Research Findings - Research on Pharmacotherapies for Drug Abuse
Urine Drug Screens (UDS) and Cocaine Selective Severity Assessment (CSSA) Scores are Powerful Outcome Predictors in Cocaine Dependence Treatment Trials
This study extended findings based on current predictors of response to psychosocial treatment, i.e., cocaine withdrawal symptom severity and results of a urine drug screen (UDS), by examining outcome predictors in a large number (n=402) of subjects participating in a series of outpatient cocaine pharmacotherapy trials while selecting three separate criteria to define successful outcome. Predictor variables included results from the baseline Addiction Severity Index (ASI), initial UDS results, and cocaine withdrawal symptom severity at treatment entry, as measured by scores on the Cocaine Selective Severity Assessment (CSSA). Baseline variables that most consistently predicted treatment outcome were the initial UDS results and initial CSSA scores, indicating that baseline UDS results and CSSA scores are powerful predictors of outcome and should be used as stratifying variables in outpatient cocaine medication trials. Ahmadi, J., Kampman, K. and Dackis, C. Outcome Predictors in Cocaine Dependence Treatment Trials. Am J Addiction, 15, pp. 434-439, 2006.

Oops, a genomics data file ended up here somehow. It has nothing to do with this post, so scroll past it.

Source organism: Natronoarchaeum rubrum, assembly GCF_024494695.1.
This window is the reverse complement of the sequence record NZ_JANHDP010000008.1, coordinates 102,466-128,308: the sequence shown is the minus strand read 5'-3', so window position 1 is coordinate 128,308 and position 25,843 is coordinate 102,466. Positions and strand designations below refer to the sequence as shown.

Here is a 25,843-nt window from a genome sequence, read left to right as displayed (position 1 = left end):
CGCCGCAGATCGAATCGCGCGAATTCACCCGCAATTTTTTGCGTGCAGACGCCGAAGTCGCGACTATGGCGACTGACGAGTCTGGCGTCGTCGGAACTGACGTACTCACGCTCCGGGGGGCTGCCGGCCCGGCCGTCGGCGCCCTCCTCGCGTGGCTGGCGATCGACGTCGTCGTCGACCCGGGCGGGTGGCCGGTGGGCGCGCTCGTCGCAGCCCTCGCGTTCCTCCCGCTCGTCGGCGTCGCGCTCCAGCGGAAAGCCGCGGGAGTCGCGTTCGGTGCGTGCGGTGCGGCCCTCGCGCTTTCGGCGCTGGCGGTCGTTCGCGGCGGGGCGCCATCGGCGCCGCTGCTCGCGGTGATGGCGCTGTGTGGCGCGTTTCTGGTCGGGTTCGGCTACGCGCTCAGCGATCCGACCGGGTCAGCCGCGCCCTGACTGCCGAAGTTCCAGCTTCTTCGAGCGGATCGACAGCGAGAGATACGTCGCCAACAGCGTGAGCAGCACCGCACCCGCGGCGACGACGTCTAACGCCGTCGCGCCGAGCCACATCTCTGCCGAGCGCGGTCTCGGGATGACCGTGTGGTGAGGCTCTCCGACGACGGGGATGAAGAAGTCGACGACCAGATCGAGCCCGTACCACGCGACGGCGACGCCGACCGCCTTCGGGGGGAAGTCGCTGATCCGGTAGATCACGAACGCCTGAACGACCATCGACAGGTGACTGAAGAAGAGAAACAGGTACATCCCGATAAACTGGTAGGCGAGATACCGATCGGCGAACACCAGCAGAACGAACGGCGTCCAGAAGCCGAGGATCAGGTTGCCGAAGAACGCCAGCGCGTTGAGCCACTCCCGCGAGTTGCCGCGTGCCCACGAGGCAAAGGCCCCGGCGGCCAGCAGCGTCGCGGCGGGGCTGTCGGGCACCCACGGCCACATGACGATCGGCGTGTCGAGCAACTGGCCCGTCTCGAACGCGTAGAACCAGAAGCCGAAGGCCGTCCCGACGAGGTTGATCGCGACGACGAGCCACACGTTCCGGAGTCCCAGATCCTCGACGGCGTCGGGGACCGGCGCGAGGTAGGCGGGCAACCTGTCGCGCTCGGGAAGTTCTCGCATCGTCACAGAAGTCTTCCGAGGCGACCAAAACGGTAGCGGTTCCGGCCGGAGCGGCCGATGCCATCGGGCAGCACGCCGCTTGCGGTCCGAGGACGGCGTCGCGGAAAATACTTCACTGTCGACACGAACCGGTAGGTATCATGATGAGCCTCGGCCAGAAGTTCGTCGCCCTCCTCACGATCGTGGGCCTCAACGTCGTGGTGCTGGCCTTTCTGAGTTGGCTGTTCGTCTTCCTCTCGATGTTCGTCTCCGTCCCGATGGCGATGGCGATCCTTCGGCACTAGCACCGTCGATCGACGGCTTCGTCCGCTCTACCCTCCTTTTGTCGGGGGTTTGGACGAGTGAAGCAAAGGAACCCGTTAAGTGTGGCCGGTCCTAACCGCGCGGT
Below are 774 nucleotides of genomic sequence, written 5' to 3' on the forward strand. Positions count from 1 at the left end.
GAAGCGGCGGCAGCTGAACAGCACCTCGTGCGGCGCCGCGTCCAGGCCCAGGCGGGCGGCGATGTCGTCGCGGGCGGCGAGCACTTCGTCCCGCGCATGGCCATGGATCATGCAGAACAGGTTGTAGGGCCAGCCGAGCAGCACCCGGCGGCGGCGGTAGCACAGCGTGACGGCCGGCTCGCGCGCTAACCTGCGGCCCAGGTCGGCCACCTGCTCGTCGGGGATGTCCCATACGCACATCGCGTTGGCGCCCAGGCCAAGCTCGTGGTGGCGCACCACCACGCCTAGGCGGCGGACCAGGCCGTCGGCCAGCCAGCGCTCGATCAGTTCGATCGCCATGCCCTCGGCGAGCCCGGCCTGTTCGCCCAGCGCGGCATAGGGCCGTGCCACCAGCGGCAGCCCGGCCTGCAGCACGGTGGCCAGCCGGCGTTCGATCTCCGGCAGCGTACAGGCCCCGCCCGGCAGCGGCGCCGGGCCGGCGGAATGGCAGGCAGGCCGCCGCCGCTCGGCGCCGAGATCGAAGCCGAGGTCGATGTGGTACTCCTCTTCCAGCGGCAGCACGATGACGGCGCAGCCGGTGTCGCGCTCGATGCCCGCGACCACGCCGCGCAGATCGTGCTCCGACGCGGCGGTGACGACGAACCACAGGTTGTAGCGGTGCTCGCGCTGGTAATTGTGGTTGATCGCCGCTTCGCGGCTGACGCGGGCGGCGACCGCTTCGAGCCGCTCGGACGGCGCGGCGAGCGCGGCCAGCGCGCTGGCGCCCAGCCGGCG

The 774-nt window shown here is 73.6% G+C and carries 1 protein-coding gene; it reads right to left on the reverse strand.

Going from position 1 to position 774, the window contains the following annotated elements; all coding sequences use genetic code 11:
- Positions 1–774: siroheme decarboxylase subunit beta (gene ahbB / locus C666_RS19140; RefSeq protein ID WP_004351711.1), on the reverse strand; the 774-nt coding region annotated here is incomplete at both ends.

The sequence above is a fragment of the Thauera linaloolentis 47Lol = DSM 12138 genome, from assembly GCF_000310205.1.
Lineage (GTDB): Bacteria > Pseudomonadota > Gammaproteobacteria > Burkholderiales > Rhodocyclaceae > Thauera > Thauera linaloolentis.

Benztropine Does Not Alter Cocaine-induced Effects
In this human laboratory study, benztropine was evaluated for its ability to block cocaine's physiological and subjective effects in 16 healthy, adult male volunteers who were recreational users of cocaine. Placebo or benztropine (1, 2, and 4 mg orally) was given 2 hours before subjects self-administered 0.9 mg/kg cocaine intranasally. Measurements (increases in heart rate and alterations in self-reports measured by visual analog scales) were made 2 hours following cocaine administration and plasma cocaine and cocaine metabolites were assayed. Benztropine alone did not produce changes on these measures, and responses to cocaine with and without benztropine pretreatment were similar. The results of this study suggest that benztropine does not alter cocaine-induced effects, and does not produce adverse behavioral or physiological effects. Penetar, D., Looby, A.R., Su, Z., Lundahl, L.H., Eroes-Sarnyai, M., McNeil, J.F., and Lukas, S.E. Benztropine Pretreatment Does Not Affect Responses to Acute Cocaine Administration in Human Volunteers. Hum Psychopharmacol Clin Exp, 21, pp. 549-559, 2006.